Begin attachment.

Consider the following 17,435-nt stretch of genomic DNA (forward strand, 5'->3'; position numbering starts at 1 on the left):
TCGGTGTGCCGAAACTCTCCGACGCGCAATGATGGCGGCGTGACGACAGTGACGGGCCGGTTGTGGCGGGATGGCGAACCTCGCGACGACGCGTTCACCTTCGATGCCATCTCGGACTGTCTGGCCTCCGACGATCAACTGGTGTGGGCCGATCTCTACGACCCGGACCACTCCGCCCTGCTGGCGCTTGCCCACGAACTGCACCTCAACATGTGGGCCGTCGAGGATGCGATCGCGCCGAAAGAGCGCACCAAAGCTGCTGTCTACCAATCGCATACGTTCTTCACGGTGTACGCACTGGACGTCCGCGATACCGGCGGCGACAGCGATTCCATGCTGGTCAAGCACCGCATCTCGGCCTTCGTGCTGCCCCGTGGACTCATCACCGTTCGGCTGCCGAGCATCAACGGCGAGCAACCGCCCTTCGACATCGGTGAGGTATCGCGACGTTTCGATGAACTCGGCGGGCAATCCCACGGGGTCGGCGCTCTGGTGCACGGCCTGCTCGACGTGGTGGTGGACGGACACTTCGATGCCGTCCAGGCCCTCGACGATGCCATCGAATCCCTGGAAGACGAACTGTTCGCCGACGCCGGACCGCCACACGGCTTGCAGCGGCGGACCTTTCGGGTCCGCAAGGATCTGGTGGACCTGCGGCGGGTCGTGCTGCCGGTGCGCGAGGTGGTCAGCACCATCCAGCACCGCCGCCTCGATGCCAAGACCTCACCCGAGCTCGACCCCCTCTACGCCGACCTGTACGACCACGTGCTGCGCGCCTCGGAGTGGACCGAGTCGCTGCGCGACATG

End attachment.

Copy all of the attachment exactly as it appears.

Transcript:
Consider the following 17,435-nt stretch of genomic DNA (forward strand, 5'->3'; position numbering starts at 1 on the left):
TCGGTGTGCCGAAACTCTCCGACGCGCAATGATGGCGGCGTGACGACAGTGACGGGCCGGTTGTGGCGGGATGGCGAACCTCGCGACGACGCGTTCACCTTCGATGCCATCTCGGACTGTCTGGCCTCCGACGATCAACTGGTGTGGGCCGATCTCTACGACCCGGACCACTCCGCCCTGCTGGCGCTTGCCCACGAACTGCACCTCAACATGTGGGCCGTCGAGGATGCGATCGCGCCGAAAGAGCGCACCAAAGCTGCTGTCTACCAATCGCATACGTTCTTCACGGTGTACGCACTGGACGTCCGCGATACCGGCGGCGACAGCGATTCCATGCTGGTCAAGCACCGCATCTCGGCCTTCGTGCTGCCCCGTGGACTCATCACCGTTCGGCTGCCGAGCATCAACGGCGAGCAACCGCCCTTCGACATCGGTGAGGTATCGCGACGTTTCGATGAACTCGGCGGGCAATCCCACGGGGTCGGCGCTCTGGTGCACGGCCTGCTCGACGTGGTGGTGGACGGACACTTCGATGCCGTCCAGGCCCTCGACGATGCCATCGAATCCCTGGAAGACGAACTGTTCGCCGACGCCGGACCGCCACACGGCTTGCAGCGGCGGACCTTTCGGGTCCGCAAGGATCTGGTGGACCTGCGGCGGGTCGTGCTGCCGGTGCGCGAGGTGGTCAGCACCATCCAGCACCGCCGCCTCGATGCCAAGACCTCACCCGAGCTCGACCCCCTCTACGCCGACCTGTACGACCACGTGCTGCGCGCCTCGGAGTGGACCGAGTCGCTGCGCGACATG